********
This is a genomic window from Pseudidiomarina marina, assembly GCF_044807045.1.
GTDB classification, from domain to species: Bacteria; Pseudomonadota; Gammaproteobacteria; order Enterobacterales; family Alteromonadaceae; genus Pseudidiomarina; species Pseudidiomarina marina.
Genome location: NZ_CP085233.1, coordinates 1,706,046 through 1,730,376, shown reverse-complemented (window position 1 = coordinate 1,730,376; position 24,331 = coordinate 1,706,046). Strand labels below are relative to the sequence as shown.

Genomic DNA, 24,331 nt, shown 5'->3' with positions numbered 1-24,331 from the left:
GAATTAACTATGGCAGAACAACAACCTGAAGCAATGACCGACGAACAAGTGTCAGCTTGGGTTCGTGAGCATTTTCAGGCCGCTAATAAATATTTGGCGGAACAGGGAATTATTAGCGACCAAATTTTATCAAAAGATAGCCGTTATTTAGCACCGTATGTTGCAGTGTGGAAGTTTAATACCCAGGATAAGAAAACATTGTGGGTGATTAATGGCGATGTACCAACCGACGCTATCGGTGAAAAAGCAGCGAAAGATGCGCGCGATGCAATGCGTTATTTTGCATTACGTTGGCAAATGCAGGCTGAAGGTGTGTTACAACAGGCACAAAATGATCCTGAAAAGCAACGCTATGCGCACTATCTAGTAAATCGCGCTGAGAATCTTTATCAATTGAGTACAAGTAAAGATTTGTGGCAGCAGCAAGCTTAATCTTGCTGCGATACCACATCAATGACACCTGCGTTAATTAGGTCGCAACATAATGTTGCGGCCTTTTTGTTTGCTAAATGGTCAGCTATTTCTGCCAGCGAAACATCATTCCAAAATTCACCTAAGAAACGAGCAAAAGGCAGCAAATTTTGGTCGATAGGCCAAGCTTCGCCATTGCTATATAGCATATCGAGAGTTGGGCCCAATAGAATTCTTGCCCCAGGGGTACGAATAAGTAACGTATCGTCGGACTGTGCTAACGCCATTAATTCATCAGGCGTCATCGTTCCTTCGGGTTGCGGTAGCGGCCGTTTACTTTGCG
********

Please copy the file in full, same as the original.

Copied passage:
This is a genomic window from Pseudidiomarina marina, assembly GCF_044807045.1.
GTDB classification, from domain to species: Bacteria; Pseudomonadota; Gammaproteobacteria; order Enterobacterales; family Alteromonadaceae; genus Pseudidiomarina; species Pseudidiomarina marina.
Genome location: NZ_CP085233.1, coordinates 1,706,046 through 1,730,376, shown reverse-complemented (window position 1 = coordinate 1,730,376; position 24,331 = coordinate 1,706,046). Strand labels below are relative to the sequence as shown.

Genomic DNA, 24,331 nt, shown 5'->3' with positions numbered 1-24,331 from the left:
GAATTAACTATGGCAGAACAACAACCTGAAGCAATGACCGACGAACAAGTGTCAGCTTGGGTTCGTGAGCATTTTCAGGCCGCTAATAAATATTTGGCGGAACAGGGAATTATTAGCGACCAAATTTTATCAAAAGATAGCCGTTATTTAGCACCGTATGTTGCAGTGTGGAAGTTTAATACCCAGGATAAGAAAACATTGTGGGTGATTAATGGCGATGTACCAACCGACGCTATCGGTGAAAAAGCAGCGAAAGATGCGCGCGATGCAATGCGTTATTTTGCATTACGTTGGCAAATGCAGGCTGAAGGTGTGTTACAACAGGCACAAAATGATCCTGAAAAGCAACGCTATGCGCACTATCTAGTAAATCGCGCTGAGAATCTTTATCAATTGAGTACAAGTAAAGATTTGTGGCAGCAGCAAGCTTAATCTTGCTGCGATACCACATCAATGACACCTGCGTTAATTAGGTCGCAACATAATGTTGCGGCCTTTTTGTTTGCTAAATGGTCAGCTATTTCTGCCAGCGAAACATCATTCCAAAATTCACCTAAGAAACGAGCAAAAGGCAGCAAATTTTGGTCGATAGGCCAAGCTTCGCCATTGCTATATAGCATATCGAGAGTTGGGCCCAATAGAATTCTTGCCCCAGGGGTACGAATAAGTAACGTATCGTCGGACTGTGCTAACGCCATTAATTCATCAGGCGTCATCGTTCCTTCGGGTTGCGGTAGCGGCCGTTTACTTTGCG